These are the top 5 marinating mistakes to avoid

These are the top 5 marinating mistakes to avoid

There are a lot of things that make a slice of meat taste just right. The cut, the chef’s techniques and the ingredients used in the recipe. One thing that we may overlook is the marinating process. It can take your meat from just basic to restaurant level good.

However, are you doing it the right way? Cross these mistakes out of your routine and you will likely see a change in the taste of your meat.

1. Marinating and then freezing

Whether you are marinating meat for Shawarma or a nice steak, be sure to keep it from freezing. The acid in a marinade, whether from lemon juice or vinegar or wine works to be breakdown tissue.

This allows for more moisture to be absorbed and gives you a juicier, tender end product. However, if you marinate the meat and then freeze it, the acid will turn the outer liar mushy and leave you with a poor piece of meat to work with.

2. Too much acid

Acid is the super star in many marinades. But too much of a good thing can be bad. If your marinade contains too much acid, it will break down the meat whether it is frozen or not.

Marinades can also be made using ingredients such as pineapple, ginger or pawpaw. While some of them may not be acidic, they do contain enzymes that help to break down meat so you shouldn’t let your meat sit in them too long either.

3. Too much salt

No salt can render food almost inedible, too much salt and you have the same result. In a marinade, it is better to err on the side of little to no salt. Salt pulls moisture out of flesh so you could wind up with a tough and dry piece of meat. Add salt while cooking instead.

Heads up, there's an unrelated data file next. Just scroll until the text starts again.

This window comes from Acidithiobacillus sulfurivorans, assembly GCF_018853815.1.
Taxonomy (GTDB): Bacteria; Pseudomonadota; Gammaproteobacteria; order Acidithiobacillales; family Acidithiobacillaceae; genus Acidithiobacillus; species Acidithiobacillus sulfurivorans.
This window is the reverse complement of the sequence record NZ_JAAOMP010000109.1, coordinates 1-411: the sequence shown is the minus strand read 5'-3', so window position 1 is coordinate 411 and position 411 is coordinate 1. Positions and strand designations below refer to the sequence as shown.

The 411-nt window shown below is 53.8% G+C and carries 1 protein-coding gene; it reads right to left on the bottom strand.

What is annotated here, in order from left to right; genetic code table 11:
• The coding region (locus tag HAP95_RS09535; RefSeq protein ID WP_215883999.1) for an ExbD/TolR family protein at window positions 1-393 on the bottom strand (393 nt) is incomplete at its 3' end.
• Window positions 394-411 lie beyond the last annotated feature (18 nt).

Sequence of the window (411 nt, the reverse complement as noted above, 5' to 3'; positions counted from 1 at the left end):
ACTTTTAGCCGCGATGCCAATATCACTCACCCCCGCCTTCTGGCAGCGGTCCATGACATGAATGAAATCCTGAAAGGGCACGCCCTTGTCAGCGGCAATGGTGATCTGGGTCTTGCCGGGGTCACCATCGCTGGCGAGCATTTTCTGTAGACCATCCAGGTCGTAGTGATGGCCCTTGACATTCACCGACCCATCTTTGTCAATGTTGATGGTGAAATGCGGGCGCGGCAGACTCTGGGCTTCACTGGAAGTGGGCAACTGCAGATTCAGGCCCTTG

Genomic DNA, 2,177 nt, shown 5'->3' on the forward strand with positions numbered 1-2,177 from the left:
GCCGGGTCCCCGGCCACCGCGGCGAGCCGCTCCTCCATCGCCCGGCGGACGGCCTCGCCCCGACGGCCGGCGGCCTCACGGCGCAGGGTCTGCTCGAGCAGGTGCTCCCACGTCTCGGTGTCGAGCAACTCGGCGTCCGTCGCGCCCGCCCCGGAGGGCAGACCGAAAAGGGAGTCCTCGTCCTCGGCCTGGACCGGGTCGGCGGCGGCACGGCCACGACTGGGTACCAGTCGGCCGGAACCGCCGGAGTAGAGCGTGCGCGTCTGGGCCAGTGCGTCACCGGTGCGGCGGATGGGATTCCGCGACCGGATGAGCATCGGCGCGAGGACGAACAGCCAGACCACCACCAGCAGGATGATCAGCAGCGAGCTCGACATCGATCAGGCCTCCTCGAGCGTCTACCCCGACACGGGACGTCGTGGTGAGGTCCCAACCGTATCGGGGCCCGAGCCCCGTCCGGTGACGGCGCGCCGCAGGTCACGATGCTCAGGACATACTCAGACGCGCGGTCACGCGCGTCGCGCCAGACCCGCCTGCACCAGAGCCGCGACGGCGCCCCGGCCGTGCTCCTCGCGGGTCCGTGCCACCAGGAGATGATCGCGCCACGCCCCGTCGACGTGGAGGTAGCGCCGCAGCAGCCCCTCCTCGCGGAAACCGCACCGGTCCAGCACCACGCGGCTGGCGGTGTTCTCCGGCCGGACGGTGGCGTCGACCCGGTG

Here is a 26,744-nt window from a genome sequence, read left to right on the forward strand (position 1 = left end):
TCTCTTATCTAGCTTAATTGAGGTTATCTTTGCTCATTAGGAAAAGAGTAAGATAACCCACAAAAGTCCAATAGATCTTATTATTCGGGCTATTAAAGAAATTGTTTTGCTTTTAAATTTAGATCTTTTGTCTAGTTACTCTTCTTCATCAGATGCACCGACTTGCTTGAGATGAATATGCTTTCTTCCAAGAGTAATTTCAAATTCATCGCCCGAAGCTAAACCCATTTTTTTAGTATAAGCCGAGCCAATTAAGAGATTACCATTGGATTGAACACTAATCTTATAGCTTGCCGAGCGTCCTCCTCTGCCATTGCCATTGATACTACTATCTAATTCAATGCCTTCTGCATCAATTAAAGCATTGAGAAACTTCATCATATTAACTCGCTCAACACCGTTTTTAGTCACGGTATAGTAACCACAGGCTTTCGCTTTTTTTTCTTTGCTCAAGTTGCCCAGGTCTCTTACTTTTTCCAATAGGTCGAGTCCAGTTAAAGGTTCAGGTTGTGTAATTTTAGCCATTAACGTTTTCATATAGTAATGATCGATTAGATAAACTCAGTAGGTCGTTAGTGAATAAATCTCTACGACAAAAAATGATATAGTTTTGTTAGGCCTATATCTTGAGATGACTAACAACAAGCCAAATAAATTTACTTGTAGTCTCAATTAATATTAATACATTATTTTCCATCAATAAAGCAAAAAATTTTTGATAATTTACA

4. Too little flavour

If you go with just one garlic clove and just a sprinkling of black pepper, you may not end up where you wanted to be with the flavour. The point of the marinade is to tenderise the meat but also to give it a flavour that will make it taste delicious.

If you are following a recipe, use the ingredients in the quantities directed. And if you are experimenting, start off with a small batch for a smaller quantity of meat and adjust from there. It would be a pity to marinate your dish for 24 hours only for it to come out tasting bland.

Which brings us to time.

5. You’re getting the timing wrong

Some chefs prefer to marinate their meats for as long as 24 hours in the refrigerator. Some will do it for a maximum of 1 hour and others for 30 minutes. No matter what you are cooking, it is important to give the marinade enough time to transform your meat into a delicious dish you and those you are cooking for will enjoy.


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